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  1. eggsetters

    eggsetters New Egg

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    Apr 17, 2007
    NW montana
    I am in the process of building my first chicken coop and have referred to this site many times. Everyone does a great job with this website and I am proud to be a part.
    I have several hundred feet from my closest power supply to my coop. So trying to avoid running underground power, my question is, Has anyone tried to run a heat lamp or other heat source off of a 12volt battery pack and a solar panel to warm their coop in the winter?
    I use similiar setups for operating game feeders and game cameras, however have not found a heat source or light that clips onto a standard battery and have no idea what kind of draw that might have to determine if a small solar panel could keep up with demand. I certainly am not a solar expert and would appreciate any thoughts or experiences from others on this subject.
    Thanks so much for your thoughts and time on this,
    eggsetters
     
  2. suburbanhomesteader

    suburbanhomesteader Chillin' With My Peeps

    If you have enough sunlight for solar and all you need the power for is to warm the house, you could try a couple of passive solar ideas.

    1) Windows or twin- or triple-walled greenhouse plastic on the south side

    2) A trombe wall or other collection point. I used 1 gallon milk jugs, painted black, to act as solar absorbers. The smaller absorbers will heat up faster than a large volume of water (once I used black 55 gallon drums which worked great if we had sun every other day. However, in Indiana, it wasn't uncommon to have a several day stretch of cloudy weather.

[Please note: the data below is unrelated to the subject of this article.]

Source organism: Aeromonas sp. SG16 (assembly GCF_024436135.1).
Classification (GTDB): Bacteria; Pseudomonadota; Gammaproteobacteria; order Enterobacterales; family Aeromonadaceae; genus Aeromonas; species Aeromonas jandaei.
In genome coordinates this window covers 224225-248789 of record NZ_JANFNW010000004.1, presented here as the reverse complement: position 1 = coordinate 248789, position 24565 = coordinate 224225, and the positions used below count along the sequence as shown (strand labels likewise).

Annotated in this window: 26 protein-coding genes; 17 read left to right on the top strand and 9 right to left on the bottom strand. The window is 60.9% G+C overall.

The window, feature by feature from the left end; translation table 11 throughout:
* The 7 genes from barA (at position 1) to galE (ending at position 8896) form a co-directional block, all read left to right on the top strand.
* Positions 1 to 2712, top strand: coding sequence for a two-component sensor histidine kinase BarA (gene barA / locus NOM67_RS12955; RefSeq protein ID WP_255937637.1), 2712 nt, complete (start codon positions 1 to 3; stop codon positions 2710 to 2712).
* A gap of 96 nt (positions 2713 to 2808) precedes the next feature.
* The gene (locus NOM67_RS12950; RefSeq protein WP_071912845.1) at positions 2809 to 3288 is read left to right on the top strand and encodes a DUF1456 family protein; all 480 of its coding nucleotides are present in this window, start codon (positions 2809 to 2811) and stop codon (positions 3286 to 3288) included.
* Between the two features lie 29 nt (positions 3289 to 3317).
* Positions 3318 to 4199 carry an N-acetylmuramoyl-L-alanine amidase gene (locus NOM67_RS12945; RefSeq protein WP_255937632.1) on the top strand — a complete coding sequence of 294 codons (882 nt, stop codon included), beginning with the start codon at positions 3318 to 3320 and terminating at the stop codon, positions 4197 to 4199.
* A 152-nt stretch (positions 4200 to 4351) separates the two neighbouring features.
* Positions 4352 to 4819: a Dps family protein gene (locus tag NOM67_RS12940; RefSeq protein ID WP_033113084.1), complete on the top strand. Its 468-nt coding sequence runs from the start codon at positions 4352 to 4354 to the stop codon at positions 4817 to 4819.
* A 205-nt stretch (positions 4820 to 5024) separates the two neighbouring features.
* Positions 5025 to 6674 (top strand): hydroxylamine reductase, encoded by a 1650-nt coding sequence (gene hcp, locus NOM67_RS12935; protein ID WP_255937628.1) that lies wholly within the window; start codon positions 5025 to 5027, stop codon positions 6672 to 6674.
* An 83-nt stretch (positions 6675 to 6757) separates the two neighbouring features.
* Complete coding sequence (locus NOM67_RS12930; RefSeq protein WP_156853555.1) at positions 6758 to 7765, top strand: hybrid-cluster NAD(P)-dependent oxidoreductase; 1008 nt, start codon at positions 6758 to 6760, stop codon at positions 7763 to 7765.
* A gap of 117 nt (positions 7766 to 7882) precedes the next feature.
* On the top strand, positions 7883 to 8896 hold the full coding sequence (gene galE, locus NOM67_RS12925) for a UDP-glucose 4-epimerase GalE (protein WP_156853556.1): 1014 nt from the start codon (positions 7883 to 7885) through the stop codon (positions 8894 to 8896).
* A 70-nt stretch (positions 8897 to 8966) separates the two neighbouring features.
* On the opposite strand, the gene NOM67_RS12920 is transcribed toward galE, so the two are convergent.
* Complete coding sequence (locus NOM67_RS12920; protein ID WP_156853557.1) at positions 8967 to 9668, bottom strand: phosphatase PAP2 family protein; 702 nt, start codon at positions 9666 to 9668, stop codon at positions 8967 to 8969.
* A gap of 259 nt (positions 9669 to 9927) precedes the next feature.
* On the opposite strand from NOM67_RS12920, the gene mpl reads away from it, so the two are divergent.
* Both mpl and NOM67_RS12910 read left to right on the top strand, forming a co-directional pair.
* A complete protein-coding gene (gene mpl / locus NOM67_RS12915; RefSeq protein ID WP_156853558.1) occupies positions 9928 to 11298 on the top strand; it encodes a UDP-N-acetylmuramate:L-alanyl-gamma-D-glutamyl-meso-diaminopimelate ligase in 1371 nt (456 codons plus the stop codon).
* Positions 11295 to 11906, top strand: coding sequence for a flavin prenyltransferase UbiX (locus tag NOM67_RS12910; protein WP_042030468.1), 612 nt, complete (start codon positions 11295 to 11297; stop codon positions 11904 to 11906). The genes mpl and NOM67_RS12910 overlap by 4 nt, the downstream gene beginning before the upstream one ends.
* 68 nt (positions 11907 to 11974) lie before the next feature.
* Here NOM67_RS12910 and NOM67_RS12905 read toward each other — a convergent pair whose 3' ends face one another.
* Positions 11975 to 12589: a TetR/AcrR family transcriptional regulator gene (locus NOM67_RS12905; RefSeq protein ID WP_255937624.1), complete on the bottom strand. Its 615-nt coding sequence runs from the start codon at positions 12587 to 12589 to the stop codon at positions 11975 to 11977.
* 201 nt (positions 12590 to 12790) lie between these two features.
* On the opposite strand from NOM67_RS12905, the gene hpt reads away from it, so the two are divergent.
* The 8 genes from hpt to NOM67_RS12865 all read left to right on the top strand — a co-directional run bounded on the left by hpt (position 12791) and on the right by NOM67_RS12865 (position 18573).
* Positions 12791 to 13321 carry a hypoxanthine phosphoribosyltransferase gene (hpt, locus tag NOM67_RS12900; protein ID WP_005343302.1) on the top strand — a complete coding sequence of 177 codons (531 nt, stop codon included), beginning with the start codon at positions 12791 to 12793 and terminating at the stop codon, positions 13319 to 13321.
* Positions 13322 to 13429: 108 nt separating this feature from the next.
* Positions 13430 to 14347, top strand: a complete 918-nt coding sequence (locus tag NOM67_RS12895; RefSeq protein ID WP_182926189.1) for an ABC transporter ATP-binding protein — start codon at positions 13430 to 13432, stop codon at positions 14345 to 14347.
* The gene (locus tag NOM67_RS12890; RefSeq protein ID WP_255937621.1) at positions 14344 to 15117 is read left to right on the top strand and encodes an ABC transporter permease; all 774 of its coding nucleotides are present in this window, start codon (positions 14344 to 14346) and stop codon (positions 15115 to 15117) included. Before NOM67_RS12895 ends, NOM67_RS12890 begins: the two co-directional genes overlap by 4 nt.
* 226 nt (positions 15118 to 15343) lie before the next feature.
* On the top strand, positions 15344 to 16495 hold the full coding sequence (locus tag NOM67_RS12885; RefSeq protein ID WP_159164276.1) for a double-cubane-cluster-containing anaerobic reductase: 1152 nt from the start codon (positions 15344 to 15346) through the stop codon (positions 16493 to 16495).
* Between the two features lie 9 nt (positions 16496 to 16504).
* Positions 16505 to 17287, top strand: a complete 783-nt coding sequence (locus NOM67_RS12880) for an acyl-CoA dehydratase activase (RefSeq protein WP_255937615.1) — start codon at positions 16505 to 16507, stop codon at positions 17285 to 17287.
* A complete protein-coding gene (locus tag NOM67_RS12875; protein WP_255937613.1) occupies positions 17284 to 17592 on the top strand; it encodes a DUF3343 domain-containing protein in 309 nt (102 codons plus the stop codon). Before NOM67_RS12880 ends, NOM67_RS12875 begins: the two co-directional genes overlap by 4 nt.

3) Another passive collection technique is called a "heat grabber" by Mother Earth News. I built a couple of these for my house this winter, and they made a HUGE difference:

    http://www.motherearthnews.com/DIY/1982-11-01/Solar-Rise-Your-Apartment-With-Heat-Grabber.aspx
    http://www.motherearthnews.com/Green-Home-Building/1977-09-01/Mothers-Heat-Grabber.aspx

    Also, remember that the chickens will generate their own heat, so if the sheltered area is tight enough and insulated enough, they will help themselves. I read that one chicken generates 1 BTU!

    A very interesting book about keeping chickens in a greenhouse-like environment is Solviva

    Hope this helps!
     
  3. eggsetters

    eggsetters New Egg

    4
    0
    7
    Apr 17, 2007
    NW montana
    Thanks for the insight. Those are some great ideas and I will further investigate them. I live in one of the warmer microclimates of Montana but my chickens will still be exposed to sub-zero temps. We dont have sun here everyday, however, on the camera and game feeders which are 6volt systems If I start them with a full charge and hook them up, the solar panel will hold the charge for many months. It will not chrage them from dead though.
    Thanks again for the info.
     
  4. Smoky73

    Smoky73 Lyon Master

    Feb 8, 2007
    Colorado
    I bought a game camera to track predator movement around the coop. I got the camera, and the battery and the solar charger and couldnt figure out why it wasnt working. Thats when I too found out the battery doesnt come charged and the solar panel doesnt charge it LOL. They REALLY need to tell you those things!!! I had to go back and buy a in house charge to charge it before I could use it!
     
  5. eggsetters

    eggsetters New Egg

    4
    0
    7
    Apr 17, 2007
    NW montana
    ahhh. Another lesson learned the hard way. Seems to be the story of my life!
    Those game cameras can be alot of fun. And as we know now, so easy to maintain once their up and running. That's why I was hoping I could transfer some of that technology to heat/light my coop. For those 6volt systems they are quite cheap to get the parts and for the most part maintenance free. But you might have to have a really beefed up system to sustain a light or heat source and continue charging a 12volt system.
    appreciate the comments, I'm still a new guy to this forum.
     

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